Patrick Kennedy, a former congressman from Rhode Island, and Newt Gingrich, who was once the House speaker, are advancing policies to combat this national crisis.
A Health Affairs study determines that Part D spending went down slightly on prescription drugs for which medical marijuana is viewed as a possible alternative.
Public health officials are wrestling with how to safeguard and maintain blood bank reserves in the face of concerns that the Zika virus can be spread through transfusions.
Though the CDC’s new prescribing guidelines follow a theme of less is more, another federal agency’s patient satisfaction surveys include questions about pain management that some say encourage doctors to prescribe the highly addictive medicines.
Researchers concluded that physicians and other health professionals are less likely to know or accommodate the advanced-care preferences of patients with conditions such as renal disease or congestive heart failure, among others.
The Senate approved an amendment to a must-pass appropriations bill that provides $1.1 billion to combat the virus’s spread. A separate House proposal, which has drawn a veto threat from the White House, is also pending and it is not clear how they might compromise. But public health advocates say efforts are needed soon to fight the mosquito-based disease.
Electronic health records increasingly include automated alert systems pegged to patients’ health information. In some cases, though, the sheer volume of these messages has become unmanageable.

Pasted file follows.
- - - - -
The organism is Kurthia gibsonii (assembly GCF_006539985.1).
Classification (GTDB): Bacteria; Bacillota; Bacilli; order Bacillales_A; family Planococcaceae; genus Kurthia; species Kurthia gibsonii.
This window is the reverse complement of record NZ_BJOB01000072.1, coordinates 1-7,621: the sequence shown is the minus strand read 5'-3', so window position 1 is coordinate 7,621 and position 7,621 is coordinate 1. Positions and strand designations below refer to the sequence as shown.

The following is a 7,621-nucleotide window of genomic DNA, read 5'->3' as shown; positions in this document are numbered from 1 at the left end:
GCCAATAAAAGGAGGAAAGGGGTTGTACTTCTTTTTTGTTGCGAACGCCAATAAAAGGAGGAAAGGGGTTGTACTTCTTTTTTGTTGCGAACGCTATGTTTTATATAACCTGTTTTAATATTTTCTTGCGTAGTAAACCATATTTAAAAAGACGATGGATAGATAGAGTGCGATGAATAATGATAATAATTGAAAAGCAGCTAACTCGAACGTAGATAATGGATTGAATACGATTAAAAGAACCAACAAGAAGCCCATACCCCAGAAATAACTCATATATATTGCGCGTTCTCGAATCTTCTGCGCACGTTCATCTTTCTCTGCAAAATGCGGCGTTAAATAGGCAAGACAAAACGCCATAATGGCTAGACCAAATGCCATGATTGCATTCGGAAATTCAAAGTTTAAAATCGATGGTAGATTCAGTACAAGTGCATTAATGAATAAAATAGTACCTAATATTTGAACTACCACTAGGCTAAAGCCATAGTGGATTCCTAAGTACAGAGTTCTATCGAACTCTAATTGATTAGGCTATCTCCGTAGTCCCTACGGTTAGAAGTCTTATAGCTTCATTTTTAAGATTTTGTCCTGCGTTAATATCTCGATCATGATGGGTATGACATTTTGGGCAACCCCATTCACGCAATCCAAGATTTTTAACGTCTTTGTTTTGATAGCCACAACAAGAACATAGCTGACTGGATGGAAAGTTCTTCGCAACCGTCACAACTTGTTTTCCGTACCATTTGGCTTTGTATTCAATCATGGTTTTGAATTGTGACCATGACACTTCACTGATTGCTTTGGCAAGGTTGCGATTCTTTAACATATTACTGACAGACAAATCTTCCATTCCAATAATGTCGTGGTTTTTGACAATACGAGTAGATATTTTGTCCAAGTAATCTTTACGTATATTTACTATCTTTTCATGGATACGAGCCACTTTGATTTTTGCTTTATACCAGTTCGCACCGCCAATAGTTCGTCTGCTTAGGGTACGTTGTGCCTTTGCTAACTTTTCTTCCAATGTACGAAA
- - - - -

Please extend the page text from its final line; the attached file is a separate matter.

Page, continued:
In these two high-risk states, public health workers face challenges in educating women about the virus and minimizing its impact.
New research also highlights the public’s lack of knowledge regarding the proper ways to store and dispose of these highly addictive prescriptions.
According to a new study, the health law’s insurance expansions have helped more people gain access to mental health services. But racial and ethnic disparities continue.
Because of the important role sleep plays in healing, a trend is emerging in which children’s hospitals are reorganizing their workflow to help their young patients sleep through the night.
New research finds that the impact of these mandates varies because of differences in states’ coverage requirements and the availability of treatment options.
A nonprofit patient safety group devised nationally standardized measures to help pregnant women gauge hospitals on quality of maternity care.
A new study explores why the most profitable U.S. hospitals are who they are.
New research sheds light on the growing costs to the health care system associated with painkiller and heroin abuse.
CVS rebuilt a store destroyed by protesters after Freddie Gray’s death last year, but a shortage of quality pharmacies means low-income residents still have unmet needs.
These non-medical workers are increasingly being seen by hospitals as a critical point of contact for patients and a way to help hold down readmission rates and improve health outcomes.
A survey conducted by the Leapfrog Group finds that though many hospitals have computer-based medication systems in place to protect against errors, many still fall short in highlighting possible problems.
A study published in Health Affairs examines how physician-patient interactions often present missed opportunities to control patients’ health care spending.
Some experts say this opportunity has not been realized, but advocates and policymakers are focusing on fixes that would make the digital versions of end-of-life planning documents easy for health professionals to locate.